Comtronics’ Success in DIY Market Complementing Traditional Business

Discover the ROI, sales compensation and go-to-market retail and online strategies that are giving the company a competitive edge.

“If you can’t beat them, join them.”

That is the idiom to which veteran security integrator John Campau, president and CEO of Comtronics in Jackson, Mich., subscribes to in terms of addressing the do-it-yourself (DIY) and monitor-it-yourself (MIY) smart home security market.

Campau and his team have adroitly bundled a Honeywell-based “Comtronics Interactive Home Security Package.” The initiative includes a slew of creative ad campaigns with a defined retail, in-home and online go-to-market strategy, live demo display kits for the sales team and rejiggering their sales compensation plan to attack the DIY/MIY markets head-on with a highly competitive (and profitable) solution.

“We believe firmly that DIY is part of our future and not a fad. MIY is part of this too … we let people be more interactive with their system,” says Campau. But even though he is bullish on self-installation, Campau does not believe it will “take over” his traditional professional alarm installation business, or anyone else’s for that matter. He says even a newbie security company has “a strong industry future because he has to have trucks and technicians. We believe this is only going to complement our traditional business.”

What’s in the Package?

Comtronics has been in business since 1958 serving the state of Michigan. The company is already unique compared to most other security integrators because Campau also owns 12 Verizon Wireless stores across the state. Those retail customers are the primary targets for Comtronics’ DIY offering. But Campau insists this market opportunity is available for traditional security integrators even if they do not have a retail operation.

“This is driving business we’ve never had before; it’s driving opportunity we’ve never had before. Every DIY sale is another kit we would have never had in the market without this program,” he states.

This is driving business we’ve never had before; it’s driving opportunity we’ve never had before. Every DIY sale is another kit we would have never had in the market without this program. – John Campau, president and CEO of Comtronics

So what exactly is it that Comtronics is offering? The free kit includes three door contacts, one motion sensor, one key-fob and a Honeywell L5200 alarm panel. The kit is housed in a specially made retail-oriented white cardboard box, about the size of briefcase, emblazoned with powerful marketing images depicting the functionality of the system (opening the garage door, lighting control, home security, climate control, etc.). The box has a handle so it can be carried just like a briefcase.

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Inside the box is a custom foam insert housing the devices, an inside-lid sticker describing each device, and additional instructions and internal brochures. The system is preassembled and features include GSM Radio, WiFi and Z-Wave communications, a 24-hour battery, desk mount and a transformer prewired to the panel. The store also includes individual devices available as add-ons, such as additional motion sensors, thermostats, lighting control modules and IP cameras.

Inside each retail store is also an attractive demo display table that allows prospective customers to physically touch and feel the equipment. Every one of Comtronics’ 90 salespeople in the Verizon stores is trained (and compensated) for conducting demos.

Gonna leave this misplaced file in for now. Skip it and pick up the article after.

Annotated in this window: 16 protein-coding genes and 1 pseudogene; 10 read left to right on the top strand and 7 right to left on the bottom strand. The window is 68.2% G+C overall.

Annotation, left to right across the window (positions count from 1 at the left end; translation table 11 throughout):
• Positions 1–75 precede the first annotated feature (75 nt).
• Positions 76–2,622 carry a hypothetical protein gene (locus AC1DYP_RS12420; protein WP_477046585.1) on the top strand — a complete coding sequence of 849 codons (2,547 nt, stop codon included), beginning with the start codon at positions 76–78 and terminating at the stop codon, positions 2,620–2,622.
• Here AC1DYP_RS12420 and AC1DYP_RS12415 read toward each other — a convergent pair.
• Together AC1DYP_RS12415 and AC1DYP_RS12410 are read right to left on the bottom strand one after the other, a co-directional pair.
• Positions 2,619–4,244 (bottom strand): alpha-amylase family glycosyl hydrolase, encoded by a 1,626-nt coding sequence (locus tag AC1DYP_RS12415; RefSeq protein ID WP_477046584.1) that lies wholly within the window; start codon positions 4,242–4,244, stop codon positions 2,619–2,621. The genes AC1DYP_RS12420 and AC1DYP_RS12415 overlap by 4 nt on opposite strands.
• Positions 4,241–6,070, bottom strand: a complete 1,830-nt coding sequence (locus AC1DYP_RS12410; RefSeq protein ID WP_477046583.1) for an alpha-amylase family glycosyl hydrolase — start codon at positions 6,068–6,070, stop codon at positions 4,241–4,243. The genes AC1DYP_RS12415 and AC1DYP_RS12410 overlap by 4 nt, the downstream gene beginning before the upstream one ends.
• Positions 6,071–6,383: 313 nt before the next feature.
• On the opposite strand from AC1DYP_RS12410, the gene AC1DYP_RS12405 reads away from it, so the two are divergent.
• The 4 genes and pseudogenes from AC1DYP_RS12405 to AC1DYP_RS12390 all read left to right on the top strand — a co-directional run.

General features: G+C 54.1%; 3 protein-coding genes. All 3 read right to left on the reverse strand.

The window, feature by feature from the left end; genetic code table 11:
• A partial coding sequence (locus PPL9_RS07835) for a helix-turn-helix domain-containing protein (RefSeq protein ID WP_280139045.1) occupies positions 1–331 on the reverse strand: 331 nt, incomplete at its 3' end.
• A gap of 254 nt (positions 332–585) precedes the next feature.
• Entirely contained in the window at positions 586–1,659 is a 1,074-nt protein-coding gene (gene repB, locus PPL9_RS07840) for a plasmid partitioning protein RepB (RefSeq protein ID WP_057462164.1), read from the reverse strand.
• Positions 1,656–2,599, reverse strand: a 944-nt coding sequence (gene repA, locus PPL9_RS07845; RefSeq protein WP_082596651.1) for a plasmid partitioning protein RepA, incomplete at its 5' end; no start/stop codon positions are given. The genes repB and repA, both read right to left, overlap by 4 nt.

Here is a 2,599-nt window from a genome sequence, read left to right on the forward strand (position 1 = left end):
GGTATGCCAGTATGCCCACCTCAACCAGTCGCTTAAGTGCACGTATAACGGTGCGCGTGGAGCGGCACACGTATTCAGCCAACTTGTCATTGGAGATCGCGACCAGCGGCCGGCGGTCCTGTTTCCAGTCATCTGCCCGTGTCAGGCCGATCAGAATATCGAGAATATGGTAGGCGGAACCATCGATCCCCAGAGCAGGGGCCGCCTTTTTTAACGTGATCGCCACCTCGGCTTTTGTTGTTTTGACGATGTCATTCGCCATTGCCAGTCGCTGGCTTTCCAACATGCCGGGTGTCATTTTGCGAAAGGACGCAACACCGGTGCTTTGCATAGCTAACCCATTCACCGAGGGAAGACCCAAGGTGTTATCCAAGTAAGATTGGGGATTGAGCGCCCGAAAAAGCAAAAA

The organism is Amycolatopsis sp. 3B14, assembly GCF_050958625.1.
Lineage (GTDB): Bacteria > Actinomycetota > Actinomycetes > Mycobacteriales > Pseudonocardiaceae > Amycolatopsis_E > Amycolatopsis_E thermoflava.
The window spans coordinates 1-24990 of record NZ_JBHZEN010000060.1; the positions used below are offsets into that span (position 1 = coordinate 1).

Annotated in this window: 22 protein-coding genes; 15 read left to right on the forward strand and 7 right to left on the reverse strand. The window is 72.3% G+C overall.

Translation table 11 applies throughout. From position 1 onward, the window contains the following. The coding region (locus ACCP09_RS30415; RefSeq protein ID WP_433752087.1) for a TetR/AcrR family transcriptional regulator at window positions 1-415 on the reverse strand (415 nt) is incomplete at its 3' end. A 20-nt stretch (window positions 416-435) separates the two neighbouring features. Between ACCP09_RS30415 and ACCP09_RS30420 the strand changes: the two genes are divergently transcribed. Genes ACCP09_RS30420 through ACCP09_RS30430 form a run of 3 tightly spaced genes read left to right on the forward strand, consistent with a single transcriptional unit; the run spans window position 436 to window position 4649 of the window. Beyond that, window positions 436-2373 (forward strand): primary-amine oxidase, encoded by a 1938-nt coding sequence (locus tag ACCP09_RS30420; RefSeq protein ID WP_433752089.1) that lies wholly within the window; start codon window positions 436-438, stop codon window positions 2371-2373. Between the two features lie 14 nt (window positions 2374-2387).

DIY customers are required to sign a two-year monitoring agreement at $45/ month. The company is still fleshing out its exact MIY strategy, but among the options would be to charge a price point that covers the equipment cost (approximately $500) and require MIY customers to sign a contract for at least $15 per month (the minimum required to cover monthly Total Connect fees from Honeywell). Campau worked closely with alarm industry legal expert and SSI columnist Ken Kirschenbaum of Kirschenbaum & Kirschenbaum to develop the contracts.

According to Anne Walker Campau, executive vice president and general counsel, getting a contract signed even for a client who is refusing monitored security is vital.

“There always must be a contract,” she notes. “That puts all the liability and responsibility back on them.” Those MIY clients would then be methodically communicated with by Comtronics, revealing data about what times of year and times of the day homes are most likely broken in to, etc., to attempt to draw them into a monitoring contract.

Continue to the next page to learn about Comtronics’ two-phase go-to-market strategy and its calculating costs/ROI

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About the Author


Jason Knott is Chief Content Officer for Emerald Expositions Connected Brands. Jason has covered low-voltage electronics as an editor since 1990, serving as editor and publisher of Security Sales & Integration. He joined CE Pro in 2000 and serves as Editor-in-Chief of that brand. He served as chairman of the Security Industry Association’s Education Committee from 2000-2004 and sat on the board of that association from 1998-2002. He is also a former board member of the Alarm Industry Research and Educational Foundation. He has been a member of the CEDIA Business Working Group since 2010. Jason graduated from the University of Southern California. Have a suggestion or a topic you want to read more about? Email Jason at [email protected]

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